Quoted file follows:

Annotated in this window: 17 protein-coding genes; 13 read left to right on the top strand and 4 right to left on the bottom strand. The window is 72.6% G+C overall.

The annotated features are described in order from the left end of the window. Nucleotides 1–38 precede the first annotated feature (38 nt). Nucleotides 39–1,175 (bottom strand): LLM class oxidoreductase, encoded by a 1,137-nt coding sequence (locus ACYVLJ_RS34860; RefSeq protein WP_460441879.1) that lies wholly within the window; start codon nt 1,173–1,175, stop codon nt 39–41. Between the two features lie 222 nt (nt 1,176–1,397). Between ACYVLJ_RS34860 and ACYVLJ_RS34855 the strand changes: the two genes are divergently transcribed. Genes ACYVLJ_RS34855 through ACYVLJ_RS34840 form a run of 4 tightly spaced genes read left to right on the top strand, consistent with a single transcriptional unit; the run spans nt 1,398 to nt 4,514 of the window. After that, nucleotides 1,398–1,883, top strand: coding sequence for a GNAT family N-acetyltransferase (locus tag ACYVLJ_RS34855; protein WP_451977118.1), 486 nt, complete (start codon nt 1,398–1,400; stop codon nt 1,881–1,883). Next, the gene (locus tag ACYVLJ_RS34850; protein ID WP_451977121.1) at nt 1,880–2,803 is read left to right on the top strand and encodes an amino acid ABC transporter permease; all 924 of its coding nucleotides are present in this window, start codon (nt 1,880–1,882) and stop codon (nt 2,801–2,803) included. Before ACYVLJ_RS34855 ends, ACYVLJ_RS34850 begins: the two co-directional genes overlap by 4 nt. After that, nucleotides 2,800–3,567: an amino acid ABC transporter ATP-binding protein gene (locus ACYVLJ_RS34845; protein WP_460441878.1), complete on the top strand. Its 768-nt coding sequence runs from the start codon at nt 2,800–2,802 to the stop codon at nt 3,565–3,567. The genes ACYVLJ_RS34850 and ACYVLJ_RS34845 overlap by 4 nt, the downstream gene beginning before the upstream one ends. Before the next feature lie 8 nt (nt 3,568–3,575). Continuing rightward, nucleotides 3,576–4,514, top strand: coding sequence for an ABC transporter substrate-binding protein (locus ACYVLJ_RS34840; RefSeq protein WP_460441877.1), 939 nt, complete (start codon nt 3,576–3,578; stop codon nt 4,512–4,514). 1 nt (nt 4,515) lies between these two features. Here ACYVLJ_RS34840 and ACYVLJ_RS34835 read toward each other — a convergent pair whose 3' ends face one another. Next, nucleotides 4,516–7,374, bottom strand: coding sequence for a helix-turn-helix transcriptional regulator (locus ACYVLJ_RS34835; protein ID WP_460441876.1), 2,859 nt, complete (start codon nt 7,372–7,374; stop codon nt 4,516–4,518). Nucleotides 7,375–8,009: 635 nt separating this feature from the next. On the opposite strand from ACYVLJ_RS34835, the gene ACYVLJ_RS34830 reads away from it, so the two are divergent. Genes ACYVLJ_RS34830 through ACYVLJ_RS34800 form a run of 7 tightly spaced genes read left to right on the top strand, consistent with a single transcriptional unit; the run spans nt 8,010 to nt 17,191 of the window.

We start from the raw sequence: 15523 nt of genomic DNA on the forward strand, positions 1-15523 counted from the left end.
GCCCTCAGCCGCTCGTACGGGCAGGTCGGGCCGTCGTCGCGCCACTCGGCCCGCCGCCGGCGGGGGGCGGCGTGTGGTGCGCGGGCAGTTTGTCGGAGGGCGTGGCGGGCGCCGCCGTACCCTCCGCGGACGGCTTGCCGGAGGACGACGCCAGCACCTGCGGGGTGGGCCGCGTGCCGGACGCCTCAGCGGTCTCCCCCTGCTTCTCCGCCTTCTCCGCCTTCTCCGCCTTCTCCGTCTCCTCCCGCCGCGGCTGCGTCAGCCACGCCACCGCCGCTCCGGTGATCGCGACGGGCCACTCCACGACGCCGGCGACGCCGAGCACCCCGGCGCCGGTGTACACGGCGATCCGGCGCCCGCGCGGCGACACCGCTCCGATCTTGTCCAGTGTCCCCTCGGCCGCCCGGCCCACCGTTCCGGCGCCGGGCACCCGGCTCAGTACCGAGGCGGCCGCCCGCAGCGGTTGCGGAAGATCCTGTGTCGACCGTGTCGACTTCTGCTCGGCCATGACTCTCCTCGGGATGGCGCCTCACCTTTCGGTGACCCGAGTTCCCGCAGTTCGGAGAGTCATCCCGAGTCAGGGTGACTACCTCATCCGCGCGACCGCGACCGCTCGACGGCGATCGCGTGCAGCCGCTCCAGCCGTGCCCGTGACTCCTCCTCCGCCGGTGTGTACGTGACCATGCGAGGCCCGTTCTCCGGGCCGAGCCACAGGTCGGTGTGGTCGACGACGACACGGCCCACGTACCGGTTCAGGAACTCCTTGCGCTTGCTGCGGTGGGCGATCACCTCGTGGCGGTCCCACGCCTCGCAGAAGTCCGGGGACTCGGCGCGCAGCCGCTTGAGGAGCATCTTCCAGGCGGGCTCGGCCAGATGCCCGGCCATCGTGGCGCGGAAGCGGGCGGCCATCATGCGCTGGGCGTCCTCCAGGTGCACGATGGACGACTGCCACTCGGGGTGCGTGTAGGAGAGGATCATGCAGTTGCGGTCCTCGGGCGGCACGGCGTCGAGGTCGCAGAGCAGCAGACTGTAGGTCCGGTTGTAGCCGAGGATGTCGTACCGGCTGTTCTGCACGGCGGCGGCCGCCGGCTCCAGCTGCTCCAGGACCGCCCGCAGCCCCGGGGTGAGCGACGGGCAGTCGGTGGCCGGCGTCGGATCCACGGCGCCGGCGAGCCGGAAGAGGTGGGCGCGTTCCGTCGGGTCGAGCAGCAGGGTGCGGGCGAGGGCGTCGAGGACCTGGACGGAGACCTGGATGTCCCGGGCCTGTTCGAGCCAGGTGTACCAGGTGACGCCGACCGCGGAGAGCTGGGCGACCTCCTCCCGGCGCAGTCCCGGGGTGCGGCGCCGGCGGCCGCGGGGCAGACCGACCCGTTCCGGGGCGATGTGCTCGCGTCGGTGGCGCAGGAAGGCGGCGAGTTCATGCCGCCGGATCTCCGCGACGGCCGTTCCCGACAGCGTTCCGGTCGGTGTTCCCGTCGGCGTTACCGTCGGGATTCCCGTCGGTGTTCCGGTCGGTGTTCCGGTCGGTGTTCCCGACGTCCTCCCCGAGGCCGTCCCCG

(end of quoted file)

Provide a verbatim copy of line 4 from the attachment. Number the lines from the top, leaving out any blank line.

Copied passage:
GCCCTCAGCCGCTCGTACGGGCAGGTCGGGCCGTCGTCGCGCCACTCGGCCCGCCGCCGGCGGGGGGCGGCGTGTGGTGCGCGGGCAGTTTGTCGGAGGGCGTGGCGGGCGCCGCCGTACCCTCCGCGGACGGCTTGCCGGAGGACGACGCCAGCACCTGCGGGGTGGGCCGCGTGCCGGACGCCTCAGCGGTCTCCCCCTGCTTCTCCGCCTTCTCCGCCTTCTCCGCCTTCTCCGTCTCCTCCCGCCGCGGCTGCGTCAGCCACGCCACCGCCGCTCCGGTGATCGCGACGGGCCACTCCACGACGCCGGCGACGCCGAGCACCCCGGCGCCGGTGTACACGGCGATCCGGCGCCCGCGCGGCGACACCGCTCCGATCTTGTCCAGTGTCCCCTCGGCCGCCCGGCCCACCGTTCCGGCGCCGGGCACCCGGCTCAGTACCGAGGCGGCCGCCCGCAGCGGTTGCGGAAGATCCTGTGTCGACCGTGTCGACTTCTGCTCGGCCATGACTCTCCTCGGGATGGCGCCTCACCTTTCGGTGACCCGAGTTCCCGCAGTTCGGAGAGTCATCCCGAGTCAGGGTGACTACCTCATCCGCGCGACCGCGACCGCTCGACGGCGATCGCGTGCAGCCGCTCCAGCCGTGCCCGTGACTCCTCCTCCGCCGGTGTGTACGTGACCATGCGAGGCCCGTTCTCCGGGCCGAGCCACAGGTCGGTGTGGTCGACGACGACACGGCCCACGTACCGGTTCAGGAACTCCTTGCGCTTGCTGCGGTGGGCGATCACCTCGTGGCGGTCCCACGCCTCGCAGAAGTCCGGGGACTCGGCGCGCAGCCGCTTGAGGAGCATCTTCCAGGCGGGCTCGGCCAGATGCCCGGCCATCGTGGCGCGGAAGCGGGCGGCCATCATGCGCTGGGCGTCCTCCAGGTGCACGATGGACGACTGCCACTCGGGGTGCGTGTAGGAGAGGATCATGCAGTTGCGGTCCTCGGGCGGCACGGCGTCGAGGTCGCAGAGCAGCAGACTGTAGGTCCGGTTGTAGCCGAGGATGTCGTACCGGCTGTTCTGCACGGCGGCGGCCGCCGGCTCCAGCTGCTCCAGGACCGCCCGCAGCCCCGGGGTGAGCGACGGGCAGTCGGTGGCCGGCGTCGGATCCACGGCGCCGGCGAGCCGGAAGAGGTGGGCGCGTTCCGTCGGGTCGAGCAGCAGGGTGCGGGCGAGGGCGTCGAGGACCTGGACGGAGACCTGGATGTCCCGGGCCTGTTCGAGCCAGGTGTACCAGGTGACGCCGACCGCGGAGAGCTGGGCGACCTCCTCCCGGCGCAGTCCCGGGGTGCGGCGCCGGCGGCCGCGGGGCAGACCGACCCGTTCCGGGGCGATGTGCTCGCGTCGGTGGCGCAGGAAGGCGGCGAGTTCATGCCGCCGGATCTCCGCGACGGCCGTTCCCGACAGCGTTCCGGTCGGTGTTCCCGTCGGCGTTACCGTCGGGATTCCCGTCGGTGTTCCGGTCGGTGTTCCGGTCGGTGTTCCCGACGTCCTCCCCGAGGCCGTCCCCG